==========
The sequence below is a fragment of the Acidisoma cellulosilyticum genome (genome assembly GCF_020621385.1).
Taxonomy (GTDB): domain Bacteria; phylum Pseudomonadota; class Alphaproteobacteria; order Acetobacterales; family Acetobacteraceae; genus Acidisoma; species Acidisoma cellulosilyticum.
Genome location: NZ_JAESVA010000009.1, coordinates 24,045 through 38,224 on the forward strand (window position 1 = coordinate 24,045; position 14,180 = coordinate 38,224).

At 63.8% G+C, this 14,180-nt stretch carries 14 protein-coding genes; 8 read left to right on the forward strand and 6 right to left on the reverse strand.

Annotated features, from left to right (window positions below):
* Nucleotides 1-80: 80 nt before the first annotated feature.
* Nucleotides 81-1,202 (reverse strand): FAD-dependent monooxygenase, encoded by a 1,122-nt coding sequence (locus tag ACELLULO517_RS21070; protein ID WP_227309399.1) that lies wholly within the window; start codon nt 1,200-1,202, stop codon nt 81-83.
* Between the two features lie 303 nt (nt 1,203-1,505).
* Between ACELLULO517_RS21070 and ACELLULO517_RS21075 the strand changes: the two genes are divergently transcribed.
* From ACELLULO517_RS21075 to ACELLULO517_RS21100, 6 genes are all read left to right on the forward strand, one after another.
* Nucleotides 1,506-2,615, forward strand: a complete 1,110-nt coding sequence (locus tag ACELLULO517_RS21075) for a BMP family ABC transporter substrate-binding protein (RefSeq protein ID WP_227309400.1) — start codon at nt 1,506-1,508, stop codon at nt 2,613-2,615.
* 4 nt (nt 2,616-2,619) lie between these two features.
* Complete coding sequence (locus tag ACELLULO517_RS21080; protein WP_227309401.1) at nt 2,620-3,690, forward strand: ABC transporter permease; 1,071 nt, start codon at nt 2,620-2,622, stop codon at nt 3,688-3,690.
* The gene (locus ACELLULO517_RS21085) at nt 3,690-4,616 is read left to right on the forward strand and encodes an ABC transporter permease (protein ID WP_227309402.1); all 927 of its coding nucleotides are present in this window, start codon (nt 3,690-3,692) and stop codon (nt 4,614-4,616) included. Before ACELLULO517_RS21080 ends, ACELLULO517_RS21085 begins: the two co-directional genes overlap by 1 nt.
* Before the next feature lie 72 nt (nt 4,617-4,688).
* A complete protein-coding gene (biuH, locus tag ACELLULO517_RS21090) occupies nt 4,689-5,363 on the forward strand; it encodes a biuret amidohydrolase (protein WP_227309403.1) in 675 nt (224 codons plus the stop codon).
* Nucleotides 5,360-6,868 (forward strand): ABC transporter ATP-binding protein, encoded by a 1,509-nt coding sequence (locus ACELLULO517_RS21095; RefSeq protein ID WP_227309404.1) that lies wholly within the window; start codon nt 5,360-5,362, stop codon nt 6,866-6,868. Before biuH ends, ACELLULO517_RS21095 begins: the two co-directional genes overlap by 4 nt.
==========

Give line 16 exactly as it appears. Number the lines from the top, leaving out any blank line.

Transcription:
* A complete protein-coding gene (biuH, locus tag ACELLULO517_RS21090) occupies nt 4,689-5,363 on the forward strand; it encodes a biuret amidohydrolase (protein WP_227309403.1) in 675 nt (224 codons plus the stop codon).